CEI’s Murray disagrees, taking comfort in the fact that the basic income stipends would be meager enough to dispel the sense of blatant unfairness: “[The] entitlement would almost certainly not give people enough money to shirk work,” he wrote. “It would avoid people starving on the streets, but it wouldn’t enable them to do much more.”
While conservatives seem to be more concerned about the rich feeling put upon, liberal supporters tend to focus more on the benefits to the poor. UBI can help reduce inequality and provide a safety net for all Americans, they argue. Plus, being a fixed amount, it would proportionately help the poorest among us the most.
Another advantage, proponents say, is that since a UBI could mean that no one is starving, our leaders might be less willing to sacrifice everything under the sun in the name of jobs. It would also fit perfectly with today’s growing gig economy.
How would a universal basic income work?
Writing in the Huffington Post, UBI advocate Scott Santens says the policy will make the market more efficient by allowing the poor to vote with their dollars, something they could not do before.
The stipend would initially be small: He estimates around $1,000 per adult, per month, which would at least be enough to avoid starvation.
Santens cites a UBI pilot study conducted in Namibia in the wake of the financial crisis. The results after one year were quite remarkable. Child malnutrition dropped from 42 percent to 10 percent. School attendance increased while crime dropped by over 36 percent. Poverty declined from 97 percent to 43 percent. Even unemployment dropped.
Although some conservatives seem to expect that UBI grants would lead to fewer people working, the converse turned out to be true in Namibia. Perhaps the increased amount of money in circulation helped the business climate. It turns out there’s another reason.
Santens cleverly points out that when people choose to work, rather than having to work, they are far more motivated and may well end up more successful. Much has been written about the difference between intrinsic and extrinsic motivation, intrinsic being far more powerful.
He makes another great point here:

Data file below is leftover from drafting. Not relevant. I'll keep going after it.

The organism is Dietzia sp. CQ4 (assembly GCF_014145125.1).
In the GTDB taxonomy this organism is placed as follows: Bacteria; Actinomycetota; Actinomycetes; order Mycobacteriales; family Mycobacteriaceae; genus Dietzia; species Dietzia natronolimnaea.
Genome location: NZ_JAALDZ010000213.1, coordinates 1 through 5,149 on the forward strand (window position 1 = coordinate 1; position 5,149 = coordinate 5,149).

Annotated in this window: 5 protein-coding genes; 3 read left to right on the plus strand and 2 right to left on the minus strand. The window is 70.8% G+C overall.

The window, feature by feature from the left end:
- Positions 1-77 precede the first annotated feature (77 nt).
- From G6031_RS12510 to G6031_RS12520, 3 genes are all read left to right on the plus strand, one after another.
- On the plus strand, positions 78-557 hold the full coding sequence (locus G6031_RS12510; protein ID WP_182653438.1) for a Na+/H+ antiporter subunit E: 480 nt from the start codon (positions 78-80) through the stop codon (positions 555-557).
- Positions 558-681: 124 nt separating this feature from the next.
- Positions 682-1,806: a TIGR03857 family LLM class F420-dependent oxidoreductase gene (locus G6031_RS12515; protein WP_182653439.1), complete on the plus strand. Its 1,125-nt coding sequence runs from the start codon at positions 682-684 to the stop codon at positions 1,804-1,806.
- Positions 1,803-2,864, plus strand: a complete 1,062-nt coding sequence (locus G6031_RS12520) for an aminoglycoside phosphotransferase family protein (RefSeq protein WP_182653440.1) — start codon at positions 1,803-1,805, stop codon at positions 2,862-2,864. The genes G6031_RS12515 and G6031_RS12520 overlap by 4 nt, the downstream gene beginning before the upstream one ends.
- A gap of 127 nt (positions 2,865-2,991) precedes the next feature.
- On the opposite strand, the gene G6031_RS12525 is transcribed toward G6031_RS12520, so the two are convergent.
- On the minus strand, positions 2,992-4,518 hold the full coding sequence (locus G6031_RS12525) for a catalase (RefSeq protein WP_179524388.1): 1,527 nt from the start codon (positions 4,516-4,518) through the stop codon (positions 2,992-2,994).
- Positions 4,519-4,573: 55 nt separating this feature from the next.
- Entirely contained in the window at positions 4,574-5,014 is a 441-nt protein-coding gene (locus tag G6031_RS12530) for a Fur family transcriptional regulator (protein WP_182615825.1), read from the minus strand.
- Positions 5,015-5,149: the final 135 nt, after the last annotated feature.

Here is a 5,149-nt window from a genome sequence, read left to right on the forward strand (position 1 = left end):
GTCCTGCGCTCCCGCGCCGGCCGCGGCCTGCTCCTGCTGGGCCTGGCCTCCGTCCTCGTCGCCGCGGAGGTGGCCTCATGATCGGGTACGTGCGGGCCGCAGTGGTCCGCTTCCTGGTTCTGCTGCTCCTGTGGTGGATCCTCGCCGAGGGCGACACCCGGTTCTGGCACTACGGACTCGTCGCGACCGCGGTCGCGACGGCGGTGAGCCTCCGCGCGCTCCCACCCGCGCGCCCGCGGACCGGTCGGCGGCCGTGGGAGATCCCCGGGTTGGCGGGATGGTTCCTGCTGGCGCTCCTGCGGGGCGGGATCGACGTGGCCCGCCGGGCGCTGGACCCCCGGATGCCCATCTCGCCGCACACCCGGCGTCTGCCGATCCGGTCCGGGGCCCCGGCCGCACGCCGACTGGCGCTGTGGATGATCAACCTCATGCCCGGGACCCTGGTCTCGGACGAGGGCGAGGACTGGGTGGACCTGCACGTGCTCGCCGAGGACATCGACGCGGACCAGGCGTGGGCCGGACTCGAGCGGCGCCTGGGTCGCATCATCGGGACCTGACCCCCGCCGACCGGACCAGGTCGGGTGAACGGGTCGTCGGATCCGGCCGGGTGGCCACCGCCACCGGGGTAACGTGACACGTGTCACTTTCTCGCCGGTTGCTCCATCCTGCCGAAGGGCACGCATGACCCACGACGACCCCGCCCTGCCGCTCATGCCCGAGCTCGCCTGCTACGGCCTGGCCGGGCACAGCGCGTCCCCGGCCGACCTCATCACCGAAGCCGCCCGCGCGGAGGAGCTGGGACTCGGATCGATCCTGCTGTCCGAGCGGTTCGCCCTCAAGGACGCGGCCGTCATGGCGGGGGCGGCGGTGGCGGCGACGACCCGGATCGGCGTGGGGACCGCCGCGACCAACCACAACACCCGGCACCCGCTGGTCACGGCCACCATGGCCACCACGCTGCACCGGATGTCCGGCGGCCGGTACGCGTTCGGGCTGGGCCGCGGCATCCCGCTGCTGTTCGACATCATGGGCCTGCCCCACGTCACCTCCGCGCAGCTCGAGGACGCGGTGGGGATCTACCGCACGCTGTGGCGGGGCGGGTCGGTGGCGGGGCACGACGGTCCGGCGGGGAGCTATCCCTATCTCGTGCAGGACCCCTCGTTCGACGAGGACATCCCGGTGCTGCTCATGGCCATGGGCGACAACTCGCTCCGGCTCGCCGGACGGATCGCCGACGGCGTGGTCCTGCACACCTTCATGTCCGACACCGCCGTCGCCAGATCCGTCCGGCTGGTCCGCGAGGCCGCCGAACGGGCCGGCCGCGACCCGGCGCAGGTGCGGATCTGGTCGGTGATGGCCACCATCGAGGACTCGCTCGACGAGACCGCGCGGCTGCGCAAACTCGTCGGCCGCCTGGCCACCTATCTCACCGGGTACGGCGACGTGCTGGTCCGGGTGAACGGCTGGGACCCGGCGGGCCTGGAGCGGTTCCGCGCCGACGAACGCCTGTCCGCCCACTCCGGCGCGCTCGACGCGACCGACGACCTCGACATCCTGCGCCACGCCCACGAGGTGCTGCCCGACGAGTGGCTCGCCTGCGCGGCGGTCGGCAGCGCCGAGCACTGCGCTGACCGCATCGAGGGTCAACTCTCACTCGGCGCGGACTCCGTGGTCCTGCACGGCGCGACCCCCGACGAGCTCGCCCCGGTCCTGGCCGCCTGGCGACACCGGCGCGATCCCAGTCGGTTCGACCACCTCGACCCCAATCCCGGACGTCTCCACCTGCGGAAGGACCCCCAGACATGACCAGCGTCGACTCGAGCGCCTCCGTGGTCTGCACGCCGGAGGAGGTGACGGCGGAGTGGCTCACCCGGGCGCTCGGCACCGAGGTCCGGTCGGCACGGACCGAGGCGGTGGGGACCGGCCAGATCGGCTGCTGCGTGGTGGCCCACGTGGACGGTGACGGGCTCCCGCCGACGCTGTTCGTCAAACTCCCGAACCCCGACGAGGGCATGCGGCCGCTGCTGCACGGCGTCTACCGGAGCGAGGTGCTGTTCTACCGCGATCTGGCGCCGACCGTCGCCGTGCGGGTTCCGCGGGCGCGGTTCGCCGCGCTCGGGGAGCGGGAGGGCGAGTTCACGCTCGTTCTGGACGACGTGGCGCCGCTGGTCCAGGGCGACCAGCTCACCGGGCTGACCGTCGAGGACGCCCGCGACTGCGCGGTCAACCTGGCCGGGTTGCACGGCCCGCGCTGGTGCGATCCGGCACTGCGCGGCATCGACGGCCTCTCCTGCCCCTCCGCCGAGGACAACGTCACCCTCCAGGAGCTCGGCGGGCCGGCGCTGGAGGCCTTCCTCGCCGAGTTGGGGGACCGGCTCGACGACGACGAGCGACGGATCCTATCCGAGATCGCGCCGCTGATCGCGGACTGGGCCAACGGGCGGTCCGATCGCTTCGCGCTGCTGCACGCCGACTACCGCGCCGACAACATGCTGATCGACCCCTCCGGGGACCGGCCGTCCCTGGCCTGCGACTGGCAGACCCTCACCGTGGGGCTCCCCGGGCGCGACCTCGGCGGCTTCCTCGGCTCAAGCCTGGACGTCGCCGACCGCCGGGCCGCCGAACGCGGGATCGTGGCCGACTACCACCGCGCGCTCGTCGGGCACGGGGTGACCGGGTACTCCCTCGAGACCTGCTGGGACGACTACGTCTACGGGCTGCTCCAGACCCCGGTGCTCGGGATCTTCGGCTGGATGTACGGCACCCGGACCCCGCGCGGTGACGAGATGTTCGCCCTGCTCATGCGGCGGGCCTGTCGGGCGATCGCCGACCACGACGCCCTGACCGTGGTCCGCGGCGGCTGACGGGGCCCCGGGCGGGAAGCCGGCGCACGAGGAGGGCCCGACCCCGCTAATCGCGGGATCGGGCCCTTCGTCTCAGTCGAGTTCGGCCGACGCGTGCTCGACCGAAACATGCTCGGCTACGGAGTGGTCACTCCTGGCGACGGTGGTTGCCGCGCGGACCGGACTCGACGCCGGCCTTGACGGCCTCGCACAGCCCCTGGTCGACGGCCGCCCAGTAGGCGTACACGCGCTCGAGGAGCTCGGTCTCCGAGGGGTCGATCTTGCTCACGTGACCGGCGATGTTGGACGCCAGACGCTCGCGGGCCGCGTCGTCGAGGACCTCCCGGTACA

“In the 21st century, as we continue quickly automating away half our jobs in the next 20 years — jobs less cognitively-complex and more physically-laborious — we need to enable ourselves to freely pursue our more creative and complex ventures.
“Some of the best work happening right now, is the stuff being done in our free time — that is unpaid — like Wikipedia and our many other open-source community creations, not to mention all the care work performed for our young and elderly.
“Basic income is a means of recognizing this unpaid work as having great societal value, and further enabling it.”
The bottom line
Maybe it all comes down to what kind of world to you want to live in. Some Americans remain immersed in the idea that life is hardscrabble and “dog-eat-dog is just the way it is.” This mindset has cost them so much that they can’t help being trapped in it
Perhaps the next generation will be able to see things differently.
This country has tremendous abundance, and it belongs to all of us — not just the rivers and the forests and the mountains, but the economic abundance as well. That’s because so much of the core technology on which productivity is based was developed and paid for with taxpayer dollars — not to mention the education system, infrastructure and security on which leading businesses depend. That’s money that we, and our parents and grandparents, contributed off the sweat of our brows. So a piece of all of it belongs to “we the people.”
Teddy Roosevelt recognized that truth a hundred years ago, when it came to the nation’s natural treasures. Now, say the UBI supporters, it is time for a new leader to stand up and acknowledge that we are stronger as a nation when the great prosperity that all of us have worked to create is used, in part, to ensure that all of us are strong.
All that being said, is this a policy the Donald Trump administration will support? If Trump is consistently anything, it’s unpredictable.
There are those who think he might back a UBI. It would be one relatively easy way to fulfill his campaign promise to help the middle class recover some of what they lost financially over the past few decades.
If he wants to help the middle class, then many say a UBI is a much better idea than the tax cut he is now proposing. Indeed, it seems to fit many of the points Trump says he is aiming for: ending the status quo, reducing the size of government, cutting taxes and ending corporate welfare.
Trump has yet to connect those dots, but it could happen. If he does, the outcome, as with the healthcare law, will be in the details. But in America, anything is possible.
If it doesn’t happen during Trump’s time, then perhaps it will be one of the many things that happen afterward, as support for these policies seems to be growing steadily.
Image credit: Joe Green: Flickr Creative Commons